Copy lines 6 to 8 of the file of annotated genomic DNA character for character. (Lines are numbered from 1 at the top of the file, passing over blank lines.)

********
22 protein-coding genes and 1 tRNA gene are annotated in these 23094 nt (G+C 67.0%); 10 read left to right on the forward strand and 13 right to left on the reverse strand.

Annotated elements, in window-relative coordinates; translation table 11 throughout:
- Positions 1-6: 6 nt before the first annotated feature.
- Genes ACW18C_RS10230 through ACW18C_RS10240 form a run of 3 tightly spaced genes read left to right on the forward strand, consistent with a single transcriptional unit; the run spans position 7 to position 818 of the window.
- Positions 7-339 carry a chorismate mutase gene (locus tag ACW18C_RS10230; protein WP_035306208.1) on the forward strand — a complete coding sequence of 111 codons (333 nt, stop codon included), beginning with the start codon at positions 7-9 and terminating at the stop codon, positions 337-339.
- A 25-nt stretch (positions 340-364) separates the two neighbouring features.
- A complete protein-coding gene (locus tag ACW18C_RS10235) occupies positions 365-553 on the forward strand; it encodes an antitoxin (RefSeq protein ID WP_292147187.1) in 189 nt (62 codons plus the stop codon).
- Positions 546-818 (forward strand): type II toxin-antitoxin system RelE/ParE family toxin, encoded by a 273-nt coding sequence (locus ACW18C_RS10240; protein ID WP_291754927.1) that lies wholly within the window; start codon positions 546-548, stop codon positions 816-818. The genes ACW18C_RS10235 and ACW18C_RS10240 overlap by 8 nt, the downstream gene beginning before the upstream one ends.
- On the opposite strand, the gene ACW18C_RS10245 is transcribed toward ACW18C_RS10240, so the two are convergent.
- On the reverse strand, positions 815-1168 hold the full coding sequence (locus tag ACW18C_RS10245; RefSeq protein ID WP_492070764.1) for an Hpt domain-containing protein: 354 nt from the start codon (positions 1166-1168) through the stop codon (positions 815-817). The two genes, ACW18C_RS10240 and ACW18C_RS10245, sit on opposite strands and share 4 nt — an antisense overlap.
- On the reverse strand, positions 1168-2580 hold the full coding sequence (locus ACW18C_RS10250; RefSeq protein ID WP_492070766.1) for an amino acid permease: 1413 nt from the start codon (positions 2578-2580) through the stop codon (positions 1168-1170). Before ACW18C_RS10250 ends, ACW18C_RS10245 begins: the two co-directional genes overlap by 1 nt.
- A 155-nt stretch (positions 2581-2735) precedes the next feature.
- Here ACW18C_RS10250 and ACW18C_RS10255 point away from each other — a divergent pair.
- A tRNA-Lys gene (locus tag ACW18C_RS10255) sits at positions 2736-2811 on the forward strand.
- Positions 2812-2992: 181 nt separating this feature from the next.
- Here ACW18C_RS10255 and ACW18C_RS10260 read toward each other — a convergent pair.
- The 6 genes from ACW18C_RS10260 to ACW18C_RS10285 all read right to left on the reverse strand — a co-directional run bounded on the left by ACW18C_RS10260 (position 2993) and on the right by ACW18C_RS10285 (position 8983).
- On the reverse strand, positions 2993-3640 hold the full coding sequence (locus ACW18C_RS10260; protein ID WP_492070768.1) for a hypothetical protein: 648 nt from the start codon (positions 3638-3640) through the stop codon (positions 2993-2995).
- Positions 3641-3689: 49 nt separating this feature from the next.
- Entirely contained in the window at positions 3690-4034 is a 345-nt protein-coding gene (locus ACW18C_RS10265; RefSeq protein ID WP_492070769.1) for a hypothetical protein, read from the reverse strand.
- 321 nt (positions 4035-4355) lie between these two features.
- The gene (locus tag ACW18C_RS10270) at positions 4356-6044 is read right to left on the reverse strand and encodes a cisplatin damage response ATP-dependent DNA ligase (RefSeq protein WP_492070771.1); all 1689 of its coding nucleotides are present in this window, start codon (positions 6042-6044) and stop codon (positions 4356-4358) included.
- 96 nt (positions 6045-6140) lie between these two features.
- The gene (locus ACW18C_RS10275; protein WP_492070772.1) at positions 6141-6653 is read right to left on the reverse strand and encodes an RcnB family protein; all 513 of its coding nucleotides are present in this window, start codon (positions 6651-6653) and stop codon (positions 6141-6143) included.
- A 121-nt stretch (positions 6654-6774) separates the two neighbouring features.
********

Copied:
- A 25-nt stretch (positions 340-364) separates the two neighbouring features.
- A complete protein-coding gene (locus tag ACW18C_RS10235) occupies positions 365-553 on the forward strand; it encodes an antitoxin (RefSeq protein ID WP_292147187.1) in 189 nt (62 codons plus the stop codon).
- Positions 546-818 (forward strand): type II toxin-antitoxin system RelE/ParE family toxin, encoded by a 273-nt coding sequence (locus ACW18C_RS10240; protein ID WP_291754927.1) that lies wholly within the window; start codon positions 546-548, stop codon positions 816-818. The genes ACW18C_RS10235 and ACW18C_RS10240 overlap by 8 nt, the downstream gene beginning before the upstream one ends.